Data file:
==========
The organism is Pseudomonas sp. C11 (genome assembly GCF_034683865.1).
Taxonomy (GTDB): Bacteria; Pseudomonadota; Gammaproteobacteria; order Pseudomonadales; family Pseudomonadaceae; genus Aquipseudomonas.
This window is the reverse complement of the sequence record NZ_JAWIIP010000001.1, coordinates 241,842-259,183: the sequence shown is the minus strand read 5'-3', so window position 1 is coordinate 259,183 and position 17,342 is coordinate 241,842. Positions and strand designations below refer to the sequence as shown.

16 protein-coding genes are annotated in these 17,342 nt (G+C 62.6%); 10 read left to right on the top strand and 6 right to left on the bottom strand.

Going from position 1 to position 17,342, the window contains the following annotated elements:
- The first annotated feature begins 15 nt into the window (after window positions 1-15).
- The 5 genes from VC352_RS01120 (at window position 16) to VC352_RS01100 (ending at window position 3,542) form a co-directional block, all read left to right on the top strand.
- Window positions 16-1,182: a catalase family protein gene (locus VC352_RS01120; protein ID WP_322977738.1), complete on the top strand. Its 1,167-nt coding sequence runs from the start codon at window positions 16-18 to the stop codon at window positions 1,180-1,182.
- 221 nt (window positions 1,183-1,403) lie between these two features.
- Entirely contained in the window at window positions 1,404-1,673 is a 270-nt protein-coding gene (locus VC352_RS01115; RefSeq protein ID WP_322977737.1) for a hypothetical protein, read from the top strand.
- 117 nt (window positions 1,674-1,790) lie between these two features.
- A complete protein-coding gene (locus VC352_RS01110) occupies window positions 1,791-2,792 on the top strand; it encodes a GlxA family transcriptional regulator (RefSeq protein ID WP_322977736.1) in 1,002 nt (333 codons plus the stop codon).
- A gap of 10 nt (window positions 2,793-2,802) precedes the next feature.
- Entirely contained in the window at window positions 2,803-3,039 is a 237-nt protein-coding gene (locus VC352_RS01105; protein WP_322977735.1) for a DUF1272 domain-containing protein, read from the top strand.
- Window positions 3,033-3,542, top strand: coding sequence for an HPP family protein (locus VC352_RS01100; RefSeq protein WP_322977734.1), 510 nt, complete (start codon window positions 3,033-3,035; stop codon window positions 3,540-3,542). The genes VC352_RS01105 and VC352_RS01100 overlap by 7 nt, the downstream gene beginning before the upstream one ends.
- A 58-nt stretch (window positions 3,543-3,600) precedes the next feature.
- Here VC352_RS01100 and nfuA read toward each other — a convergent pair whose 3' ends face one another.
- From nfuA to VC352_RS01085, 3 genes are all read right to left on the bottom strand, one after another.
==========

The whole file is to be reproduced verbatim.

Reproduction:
The organism is Pseudomonas sp. C11 (genome assembly GCF_034683865.1).
Taxonomy (GTDB): Bacteria; Pseudomonadota; Gammaproteobacteria; order Pseudomonadales; family Pseudomonadaceae; genus Aquipseudomonas.
This window is the reverse complement of the sequence record NZ_JAWIIP010000001.1, coordinates 241,842-259,183: the sequence shown is the minus strand read 5'-3', so window position 1 is coordinate 259,183 and position 17,342 is coordinate 241,842. Positions and strand designations below refer to the sequence as shown.

16 protein-coding genes are annotated in these 17,342 nt (G+C 62.6%); 10 read left to right on the top strand and 6 right to left on the bottom strand.

Going from position 1 to position 17,342, the window contains the following annotated elements:
- The first annotated feature begins 15 nt into the window (after window positions 1-15).
- The 5 genes from VC352_RS01120 (at window position 16) to VC352_RS01100 (ending at window position 3,542) form a co-directional block, all read left to right on the top strand.
- Window positions 16-1,182: a catalase family protein gene (locus VC352_RS01120; protein ID WP_322977738.1), complete on the top strand. Its 1,167-nt coding sequence runs from the start codon at window positions 16-18 to the stop codon at window positions 1,180-1,182.
- 221 nt (window positions 1,183-1,403) lie between these two features.
- Entirely contained in the window at window positions 1,404-1,673 is a 270-nt protein-coding gene (locus VC352_RS01115; RefSeq protein ID WP_322977737.1) for a hypothetical protein, read from the top strand.
- 117 nt (window positions 1,674-1,790) lie between these two features.
- A complete protein-coding gene (locus VC352_RS01110) occupies window positions 1,791-2,792 on the top strand; it encodes a GlxA family transcriptional regulator (RefSeq protein ID WP_322977736.1) in 1,002 nt (333 codons plus the stop codon).
- A gap of 10 nt (window positions 2,793-2,802) precedes the next feature.
- Entirely contained in the window at window positions 2,803-3,039 is a 237-nt protein-coding gene (locus VC352_RS01105; protein WP_322977735.1) for a DUF1272 domain-containing protein, read from the top strand.
- Window positions 3,033-3,542, top strand: coding sequence for an HPP family protein (locus VC352_RS01100; RefSeq protein WP_322977734.1), 510 nt, complete (start codon window positions 3,033-3,035; stop codon window positions 3,540-3,542). The genes VC352_RS01105 and VC352_RS01100 overlap by 7 nt, the downstream gene beginning before the upstream one ends.
- A 58-nt stretch (window positions 3,543-3,600) precedes the next feature.
- Here VC352_RS01100 and nfuA read toward each other — a convergent pair whose 3' ends face one another.
- From nfuA to VC352_RS01085, 3 genes are all read right to left on the bottom strand, one after another.